Jesus and Social Justice

The subject of social justice is prevalent. We hear it spoken by politicians, preachers, celebrities, authors, and media influencers. Fallen humanity has produced countless injustices. In the family, it’s in the form of domestic violence, adultery, and child abuse.

In the political realm, unjust wars, discriminatory laws, and corruption abound. Human trafficking, child labour, genocides, and abortions go unnoticed around the world. When we see fellow humans treating others unjustly, we’re appalled. 

“How can husbands abuse their wives?”, “How can an adult sexually abuse a child?”, “How can someone traffick vulnerable individuals for profit?” Injustice and the plight of the poor can stir our hearts in an intense way, and rightly so. 

The Body of Christ must be deeply involved in social justice causes, but our efforts must have Jesus at the centre. Social justice without Jesus is at best a futile humanistic effort to build a utopia.

We become wise in our own eyes and let our ideas of right and wrong form the basis of justice rather than the will of heaven.

The world is divided on the causes and cures of today’s societal turbulence. Any perspective on justice devoid of Jesus’ Lordship, His coming as Saviour of the world, death on the Cross, resurrection, ascension, and His soon return, will not establish lasting fruit.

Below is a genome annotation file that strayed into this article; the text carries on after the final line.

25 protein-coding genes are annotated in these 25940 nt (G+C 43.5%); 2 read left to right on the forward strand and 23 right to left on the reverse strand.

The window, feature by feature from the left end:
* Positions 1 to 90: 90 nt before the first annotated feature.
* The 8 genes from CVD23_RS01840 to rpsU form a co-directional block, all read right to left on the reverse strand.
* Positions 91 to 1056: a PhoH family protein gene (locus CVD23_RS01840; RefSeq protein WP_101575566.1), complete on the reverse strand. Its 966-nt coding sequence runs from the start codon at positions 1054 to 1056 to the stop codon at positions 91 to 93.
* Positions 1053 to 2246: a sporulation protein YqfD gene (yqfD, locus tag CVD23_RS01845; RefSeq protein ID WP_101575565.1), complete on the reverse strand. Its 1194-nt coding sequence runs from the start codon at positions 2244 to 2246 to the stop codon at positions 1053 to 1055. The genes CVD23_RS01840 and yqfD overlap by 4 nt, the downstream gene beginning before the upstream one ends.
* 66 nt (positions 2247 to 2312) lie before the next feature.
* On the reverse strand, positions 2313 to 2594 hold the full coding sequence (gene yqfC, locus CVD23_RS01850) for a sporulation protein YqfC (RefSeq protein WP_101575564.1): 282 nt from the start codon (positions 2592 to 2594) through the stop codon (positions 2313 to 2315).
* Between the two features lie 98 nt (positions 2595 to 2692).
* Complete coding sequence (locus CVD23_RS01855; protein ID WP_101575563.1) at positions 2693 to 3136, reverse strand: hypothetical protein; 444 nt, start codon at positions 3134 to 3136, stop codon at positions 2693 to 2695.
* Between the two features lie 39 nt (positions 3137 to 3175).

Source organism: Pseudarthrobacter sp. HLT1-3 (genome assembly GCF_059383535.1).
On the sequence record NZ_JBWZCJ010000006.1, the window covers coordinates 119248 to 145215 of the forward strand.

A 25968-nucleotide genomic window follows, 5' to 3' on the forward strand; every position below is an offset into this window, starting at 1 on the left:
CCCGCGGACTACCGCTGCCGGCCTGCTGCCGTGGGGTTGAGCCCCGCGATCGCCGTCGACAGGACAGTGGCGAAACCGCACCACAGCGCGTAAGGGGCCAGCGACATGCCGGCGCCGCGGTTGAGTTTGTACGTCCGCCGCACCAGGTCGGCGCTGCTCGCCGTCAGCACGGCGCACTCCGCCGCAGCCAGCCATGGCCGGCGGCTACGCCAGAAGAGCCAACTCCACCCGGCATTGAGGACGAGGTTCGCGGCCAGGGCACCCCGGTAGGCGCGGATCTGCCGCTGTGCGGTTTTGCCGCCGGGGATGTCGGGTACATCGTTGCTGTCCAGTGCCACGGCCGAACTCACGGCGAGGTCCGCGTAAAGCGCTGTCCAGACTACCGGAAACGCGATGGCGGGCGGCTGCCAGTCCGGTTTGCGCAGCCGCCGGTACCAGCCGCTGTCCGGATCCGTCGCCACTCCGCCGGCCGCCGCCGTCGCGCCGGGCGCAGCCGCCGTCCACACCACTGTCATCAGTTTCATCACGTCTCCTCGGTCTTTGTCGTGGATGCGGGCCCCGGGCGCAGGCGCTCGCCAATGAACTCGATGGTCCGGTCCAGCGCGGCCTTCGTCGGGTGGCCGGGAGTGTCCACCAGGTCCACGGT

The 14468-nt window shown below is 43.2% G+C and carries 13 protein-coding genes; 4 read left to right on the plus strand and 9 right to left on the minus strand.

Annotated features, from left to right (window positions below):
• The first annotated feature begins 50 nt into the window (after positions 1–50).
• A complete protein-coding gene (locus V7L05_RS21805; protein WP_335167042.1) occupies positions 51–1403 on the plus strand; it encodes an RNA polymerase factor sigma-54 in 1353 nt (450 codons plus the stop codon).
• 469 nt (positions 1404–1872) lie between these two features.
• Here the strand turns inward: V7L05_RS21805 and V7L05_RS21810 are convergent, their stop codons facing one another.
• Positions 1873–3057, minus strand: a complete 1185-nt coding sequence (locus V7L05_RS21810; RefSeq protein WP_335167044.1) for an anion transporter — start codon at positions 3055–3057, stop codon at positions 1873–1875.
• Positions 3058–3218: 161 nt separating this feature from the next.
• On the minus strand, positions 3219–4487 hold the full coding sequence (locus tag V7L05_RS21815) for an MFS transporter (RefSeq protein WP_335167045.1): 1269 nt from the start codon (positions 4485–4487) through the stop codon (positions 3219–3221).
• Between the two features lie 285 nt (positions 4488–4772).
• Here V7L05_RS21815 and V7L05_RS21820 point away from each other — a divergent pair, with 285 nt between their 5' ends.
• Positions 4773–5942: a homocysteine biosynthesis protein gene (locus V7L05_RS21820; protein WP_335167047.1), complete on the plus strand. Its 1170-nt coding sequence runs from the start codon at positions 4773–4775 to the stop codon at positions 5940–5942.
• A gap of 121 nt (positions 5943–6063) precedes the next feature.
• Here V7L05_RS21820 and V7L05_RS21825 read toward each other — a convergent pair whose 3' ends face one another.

When Adam and Eve disobeyed God in the Garden, sin entered the world and opened the door to injustice. Justice isn’t just punishment for wrongdoing – it’s the restoration of divine order and wholeness for all of creation, the restoration of all things unto the Father. 

We focus on our favourite social justice causes, especially global ones garnering much media attention. Yet we neglect the little injustices we commit in our homes, churches, work places, and communities. 

We scheme to oust a colleague to get the promotion that we so desire. We lie, gossip, and slander one another, driven by our competitive nature and bitter jealousies. 

We speak out against racism in society but avoid certain groups of people in church. We get upset with our governments for not doing more to help the poor but in our personal lives, we’re exorbitant consumers, living lavish lifestyles devoid of generosity.

We rail against sexual immorality in our society but give ourselves to sexual compromise. The very injustices that we claim to be fighting are present in our hearts. 

God exacts true justice by first confronting the degeneracy of our hearts. Then He confronts the sin between people both on an individual and societal level, including the way we treat others. 

If those seeking justice are not right with God, justice can never be fully-executed on their behalf. Before we can rightly address any social justice issue, we must start with the injustices we commit against God. 

We’ve all sinned and fallen short of the glory of God. This is why the issue of justice starts with our need for right standing with God through faith in Jesus. The born-again experience is the beginning of justice. Until this happens in the hearts of people, we’ll continue to see rampant injustice in the world.

While we pray for righteous laws and advocate them in our societies via avenues available to us, we must bear in mind that external works of social justice may improve society outwardly but are powerless to bring internal transformation of the human heart. 

As long as unredeemed man is involved, no government system has what it takes to bring about true justice on earth. No matter how extensive social justice movements are, mankind still needs to come to the saving knowledge of Christ Jesus. 

Without Him, we’ll continue to perpetuate injustices against one another. Faith without works is dead, but works apart from faith are equally empty. 


Close this search box.